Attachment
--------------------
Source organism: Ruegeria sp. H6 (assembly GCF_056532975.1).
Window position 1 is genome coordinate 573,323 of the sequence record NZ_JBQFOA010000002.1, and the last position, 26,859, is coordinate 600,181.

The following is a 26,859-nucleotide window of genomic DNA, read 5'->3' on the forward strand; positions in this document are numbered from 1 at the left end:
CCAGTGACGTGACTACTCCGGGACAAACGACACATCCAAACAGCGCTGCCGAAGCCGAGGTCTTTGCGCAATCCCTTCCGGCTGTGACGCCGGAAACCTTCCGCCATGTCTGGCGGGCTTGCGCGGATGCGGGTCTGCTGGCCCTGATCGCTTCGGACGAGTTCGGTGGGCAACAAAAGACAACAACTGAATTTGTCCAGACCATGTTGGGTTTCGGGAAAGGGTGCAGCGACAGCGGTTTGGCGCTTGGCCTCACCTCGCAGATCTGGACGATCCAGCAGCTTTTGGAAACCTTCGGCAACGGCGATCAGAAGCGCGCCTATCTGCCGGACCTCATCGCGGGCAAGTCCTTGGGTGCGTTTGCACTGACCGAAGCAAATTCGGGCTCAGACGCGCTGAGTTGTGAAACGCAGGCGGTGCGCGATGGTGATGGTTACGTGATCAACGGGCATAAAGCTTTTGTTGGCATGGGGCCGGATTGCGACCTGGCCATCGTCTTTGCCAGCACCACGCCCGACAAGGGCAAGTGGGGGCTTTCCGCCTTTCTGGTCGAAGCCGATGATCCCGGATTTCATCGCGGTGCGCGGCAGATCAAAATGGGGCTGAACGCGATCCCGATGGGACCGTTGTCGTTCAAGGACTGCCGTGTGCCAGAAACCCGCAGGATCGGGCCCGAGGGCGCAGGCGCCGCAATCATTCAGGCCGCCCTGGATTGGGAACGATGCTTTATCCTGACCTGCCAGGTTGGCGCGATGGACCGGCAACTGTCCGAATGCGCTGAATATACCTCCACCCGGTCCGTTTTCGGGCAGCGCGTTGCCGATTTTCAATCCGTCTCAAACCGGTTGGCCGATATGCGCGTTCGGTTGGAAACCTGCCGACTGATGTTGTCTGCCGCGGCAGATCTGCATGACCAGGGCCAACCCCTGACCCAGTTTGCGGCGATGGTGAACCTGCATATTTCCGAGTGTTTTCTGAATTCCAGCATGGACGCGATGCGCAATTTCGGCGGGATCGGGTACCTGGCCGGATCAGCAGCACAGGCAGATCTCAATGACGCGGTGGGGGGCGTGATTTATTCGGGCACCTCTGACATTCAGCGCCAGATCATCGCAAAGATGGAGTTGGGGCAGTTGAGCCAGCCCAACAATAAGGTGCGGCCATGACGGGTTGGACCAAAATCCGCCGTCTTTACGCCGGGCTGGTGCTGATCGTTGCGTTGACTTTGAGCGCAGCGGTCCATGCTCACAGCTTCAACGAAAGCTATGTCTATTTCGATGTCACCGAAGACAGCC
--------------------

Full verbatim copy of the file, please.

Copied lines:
Source organism: Ruegeria sp. H6 (assembly GCF_056532975.1).
Window position 1 is genome coordinate 573,323 of the sequence record NZ_JBQFOA010000002.1, and the last position, 26,859, is coordinate 600,181.

The following is a 26,859-nucleotide window of genomic DNA, read 5'->3' on the forward strand; positions in this document are numbered from 1 at the left end:
CCAGTGACGTGACTACTCCGGGACAAACGACACATCCAAACAGCGCTGCCGAAGCCGAGGTCTTTGCGCAATCCCTTCCGGCTGTGACGCCGGAAACCTTCCGCCATGTCTGGCGGGCTTGCGCGGATGCGGGTCTGCTGGCCCTGATCGCTTCGGACGAGTTCGGTGGGCAACAAAAGACAACAACTGAATTTGTCCAGACCATGTTGGGTTTCGGGAAAGGGTGCAGCGACAGCGGTTTGGCGCTTGGCCTCACCTCGCAGATCTGGACGATCCAGCAGCTTTTGGAAACCTTCGGCAACGGCGATCAGAAGCGCGCCTATCTGCCGGACCTCATCGCGGGCAAGTCCTTGGGTGCGTTTGCACTGACCGAAGCAAATTCGGGCTCAGACGCGCTGAGTTGTGAAACGCAGGCGGTGCGCGATGGTGATGGTTACGTGATCAACGGGCATAAAGCTTTTGTTGGCATGGGGCCGGATTGCGACCTGGCCATCGTCTTTGCCAGCACCACGCCCGACAAGGGCAAGTGGGGGCTTTCCGCCTTTCTGGTCGAAGCCGATGATCCCGGATTTCATCGCGGTGCGCGGCAGATCAAAATGGGGCTGAACGCGATCCCGATGGGACCGTTGTCGTTCAAGGACTGCCGTGTGCCAGAAACCCGCAGGATCGGGCCCGAGGGCGCAGGCGCCGCAATCATTCAGGCCGCCCTGGATTGGGAACGATGCTTTATCCTGACCTGCCAGGTTGGCGCGATGGACCGGCAACTGTCCGAATGCGCTGAATATACCTCCACCCGGTCCGTTTTCGGGCAGCGCGTTGCCGATTTTCAATCCGTCTCAAACCGGTTGGCCGATATGCGCGTTCGGTTGGAAACCTGCCGACTGATGTTGTCTGCCGCGGCAGATCTGCATGACCAGGGCCAACCCCTGACCCAGTTTGCGGCGATGGTGAACCTGCATATTTCCGAGTGTTTTCTGAATTCCAGCATGGACGCGATGCGCAATTTCGGCGGGATCGGGTACCTGGCCGGATCAGCAGCACAGGCAGATCTCAATGACGCGGTGGGGGGCGTGATTTATTCGGGCACCTCTGACATTCAGCGCCAGATCATCGCAAAGATGGAGTTGGGGCAGTTGAGCCAGCCCAACAATAAGGTGCGGCCATGACGGGTTGGACCAAAATCCGCCGTCTTTACGCCGGGCTGGTGCTGATCGTTGCGTTGACTTTGAGCGCAGCGGTCCATGCTCACAGCTTCAACGAAAGCTATGTCTATTTCGATGTCACCGAAGACAGCC